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Fulton County commission looks toward November
by Noreen Lewis Cochran
ncochran@neighbornewspapers.com
August 15, 2012 03:31 PM | 4101 views | 0 0 comments | 26 26 recommendations | email to a friend | print
Asked to report at Wednesday’s county commission meeting on the late certification of July 31 primary election results, Fulton County Registration and Elections Director Samuel Westmoreland said more staff will help prevent problems with the Nov. 6 general election.

“With the brainpower we are bringing in,” he said hiring redistricting consultant Linda Meggers and on-site computer technicians, “I feel confident this won’t happen again.”

However, first he apologized for errors in the 600,000-voter, 348-precinct election.

“I have a long history of doing things very well, almost to perfection,” said Westmoreland, an eight-year veteran of the department. “I apologize I was not able to deliver that to you.”

He said redistricting was at the heart of the problem.

“We did not get the redistricting information from Fulton County schools until two weeks before the election. The deadline was 180 days,” Westmoreland said about a situation in which school board votes had to be input manually on a single computer, challenging his staff’s time management skills.

Another redistricting issue sent about 700 ballots for state Senate District 6, which includes parts of Buckhead and Sandy Springs, and state House District 58, which includes parts of south Atlanta, to north Fulton’s Senate District 56 and Midtown’s House District 59 instead.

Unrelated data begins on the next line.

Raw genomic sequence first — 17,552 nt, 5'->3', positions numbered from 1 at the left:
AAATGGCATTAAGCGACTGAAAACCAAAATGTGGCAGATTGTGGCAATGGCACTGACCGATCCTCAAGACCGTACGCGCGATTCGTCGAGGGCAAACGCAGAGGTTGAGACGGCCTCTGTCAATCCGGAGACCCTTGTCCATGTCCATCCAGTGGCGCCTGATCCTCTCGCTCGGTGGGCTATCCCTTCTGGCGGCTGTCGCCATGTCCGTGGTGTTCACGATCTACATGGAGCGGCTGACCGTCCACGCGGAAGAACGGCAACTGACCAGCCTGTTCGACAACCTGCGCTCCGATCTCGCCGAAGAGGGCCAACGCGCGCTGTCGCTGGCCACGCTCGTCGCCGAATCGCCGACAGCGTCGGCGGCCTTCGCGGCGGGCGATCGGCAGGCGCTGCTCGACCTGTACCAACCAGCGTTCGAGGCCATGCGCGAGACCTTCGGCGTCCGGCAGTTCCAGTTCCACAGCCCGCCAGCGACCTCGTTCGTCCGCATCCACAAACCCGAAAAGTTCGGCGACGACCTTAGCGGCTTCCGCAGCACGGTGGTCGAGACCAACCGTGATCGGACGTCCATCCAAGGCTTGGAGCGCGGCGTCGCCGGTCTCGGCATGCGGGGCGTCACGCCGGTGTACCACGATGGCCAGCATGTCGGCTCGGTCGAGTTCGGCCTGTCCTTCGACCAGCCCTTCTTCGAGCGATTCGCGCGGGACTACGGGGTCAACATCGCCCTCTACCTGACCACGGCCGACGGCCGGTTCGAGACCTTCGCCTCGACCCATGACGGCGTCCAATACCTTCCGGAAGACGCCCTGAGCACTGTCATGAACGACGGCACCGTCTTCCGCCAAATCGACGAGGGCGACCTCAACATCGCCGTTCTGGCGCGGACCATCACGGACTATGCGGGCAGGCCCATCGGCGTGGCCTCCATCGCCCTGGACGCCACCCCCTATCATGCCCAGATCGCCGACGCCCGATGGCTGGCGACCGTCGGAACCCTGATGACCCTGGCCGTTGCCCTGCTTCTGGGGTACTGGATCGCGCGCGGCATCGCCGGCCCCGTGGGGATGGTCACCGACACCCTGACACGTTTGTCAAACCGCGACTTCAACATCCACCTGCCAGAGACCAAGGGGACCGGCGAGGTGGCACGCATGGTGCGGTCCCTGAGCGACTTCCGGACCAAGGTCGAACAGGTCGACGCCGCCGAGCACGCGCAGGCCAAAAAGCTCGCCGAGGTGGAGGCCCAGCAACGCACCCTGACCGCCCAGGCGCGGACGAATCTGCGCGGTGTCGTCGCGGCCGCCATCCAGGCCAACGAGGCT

“Our computer recognized that was not correct,” Westmoreland said about the mishandling of 700 votes, including 343 from Sandy Springs precinct SS08C. “For some reason, it simply did not flag anyone’s attention and nothing was done about it.”

Funds for the new hires — and more computers — will come from part of Westmoreland’s $9 million fiscal 2012 budget.

“There won’t be a county-wide runoff,” Westmoreland said about Tuesday’s District 62 and 63 elections in south Fulton, “so that will free up considerable resources to concentrate on problems and concerns in our offices before the November elections.”

All seven commissioners addressed Westmoreland at the county government center assembly hall in downtown Atlanta.

“They would shut this county down to ensure that everybody was taken care of at the polls,” District 4 Commissioner Tom Lowe said about elections in previous decades. “We have got to do something to restore people’s confidence in the kind of business we’re running down here.”

Westmoreland said he will take District 2 Commissioner Robb Pitt’s advice to work with Secretary of State Brian Kemp for a smooth presidential election.

“We have less than 83 days left to get this right,” Pitts said.

Secretary of State Brian Kemp's office is investigating the county regarding its July 31 primary election issues. Should the state take action against the county?


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